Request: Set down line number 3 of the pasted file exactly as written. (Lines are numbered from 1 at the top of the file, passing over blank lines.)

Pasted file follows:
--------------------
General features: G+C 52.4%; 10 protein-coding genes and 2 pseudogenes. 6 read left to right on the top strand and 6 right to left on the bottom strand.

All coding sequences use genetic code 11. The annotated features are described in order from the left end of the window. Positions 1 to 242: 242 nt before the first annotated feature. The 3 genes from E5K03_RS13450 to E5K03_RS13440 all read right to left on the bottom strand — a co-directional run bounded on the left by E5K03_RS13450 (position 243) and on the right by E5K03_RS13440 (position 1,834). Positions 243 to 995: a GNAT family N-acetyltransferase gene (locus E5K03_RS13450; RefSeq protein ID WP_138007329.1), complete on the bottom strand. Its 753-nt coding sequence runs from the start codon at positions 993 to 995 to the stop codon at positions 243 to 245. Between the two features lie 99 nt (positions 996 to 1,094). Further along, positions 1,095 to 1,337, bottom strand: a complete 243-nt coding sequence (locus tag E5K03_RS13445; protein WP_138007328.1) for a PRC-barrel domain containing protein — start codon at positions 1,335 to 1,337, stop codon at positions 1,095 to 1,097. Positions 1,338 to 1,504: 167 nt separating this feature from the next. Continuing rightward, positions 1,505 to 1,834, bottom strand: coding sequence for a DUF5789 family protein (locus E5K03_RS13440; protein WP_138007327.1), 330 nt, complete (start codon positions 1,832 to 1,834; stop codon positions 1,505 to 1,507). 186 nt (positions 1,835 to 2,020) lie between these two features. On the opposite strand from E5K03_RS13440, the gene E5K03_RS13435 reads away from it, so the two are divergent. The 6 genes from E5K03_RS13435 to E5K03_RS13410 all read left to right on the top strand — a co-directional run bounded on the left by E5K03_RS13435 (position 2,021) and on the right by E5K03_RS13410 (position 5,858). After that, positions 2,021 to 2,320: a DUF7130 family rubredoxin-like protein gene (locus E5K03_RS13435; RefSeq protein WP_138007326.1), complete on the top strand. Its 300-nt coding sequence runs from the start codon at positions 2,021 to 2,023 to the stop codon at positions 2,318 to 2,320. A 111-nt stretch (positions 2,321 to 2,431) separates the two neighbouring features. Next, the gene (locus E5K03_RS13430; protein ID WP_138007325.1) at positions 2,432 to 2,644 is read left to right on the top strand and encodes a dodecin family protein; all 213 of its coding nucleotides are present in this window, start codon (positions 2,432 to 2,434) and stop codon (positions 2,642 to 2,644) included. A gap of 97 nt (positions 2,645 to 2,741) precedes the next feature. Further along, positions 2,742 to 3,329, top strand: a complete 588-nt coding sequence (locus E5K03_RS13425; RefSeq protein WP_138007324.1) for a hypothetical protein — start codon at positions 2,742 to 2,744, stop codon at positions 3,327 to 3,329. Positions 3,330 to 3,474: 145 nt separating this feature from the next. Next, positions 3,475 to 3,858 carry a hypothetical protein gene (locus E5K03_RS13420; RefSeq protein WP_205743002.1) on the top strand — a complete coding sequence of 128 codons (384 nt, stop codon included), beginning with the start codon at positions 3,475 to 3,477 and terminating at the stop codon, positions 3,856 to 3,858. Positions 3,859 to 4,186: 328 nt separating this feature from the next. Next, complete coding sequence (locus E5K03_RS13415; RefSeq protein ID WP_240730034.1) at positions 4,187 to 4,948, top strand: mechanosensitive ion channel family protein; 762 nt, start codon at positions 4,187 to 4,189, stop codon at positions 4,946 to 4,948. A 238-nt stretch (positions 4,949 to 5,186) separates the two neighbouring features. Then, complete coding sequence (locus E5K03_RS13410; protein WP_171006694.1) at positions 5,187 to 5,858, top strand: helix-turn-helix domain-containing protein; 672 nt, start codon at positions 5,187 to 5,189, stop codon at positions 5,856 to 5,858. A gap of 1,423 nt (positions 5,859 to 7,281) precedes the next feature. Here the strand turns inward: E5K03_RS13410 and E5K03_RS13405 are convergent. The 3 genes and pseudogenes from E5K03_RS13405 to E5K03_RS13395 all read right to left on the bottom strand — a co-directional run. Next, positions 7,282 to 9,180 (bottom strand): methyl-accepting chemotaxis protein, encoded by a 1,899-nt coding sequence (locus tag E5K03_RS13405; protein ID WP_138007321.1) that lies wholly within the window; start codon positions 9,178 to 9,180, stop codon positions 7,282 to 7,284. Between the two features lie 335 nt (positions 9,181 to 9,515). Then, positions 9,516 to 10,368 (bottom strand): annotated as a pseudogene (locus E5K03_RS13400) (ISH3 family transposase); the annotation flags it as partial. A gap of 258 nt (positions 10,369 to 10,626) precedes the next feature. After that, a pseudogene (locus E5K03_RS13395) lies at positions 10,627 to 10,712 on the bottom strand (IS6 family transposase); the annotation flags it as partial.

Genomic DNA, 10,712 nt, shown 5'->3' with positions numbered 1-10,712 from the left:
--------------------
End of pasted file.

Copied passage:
Genomic DNA, 10,712 nt, shown 5'->3' with positions numbered 1-10,712 from the left: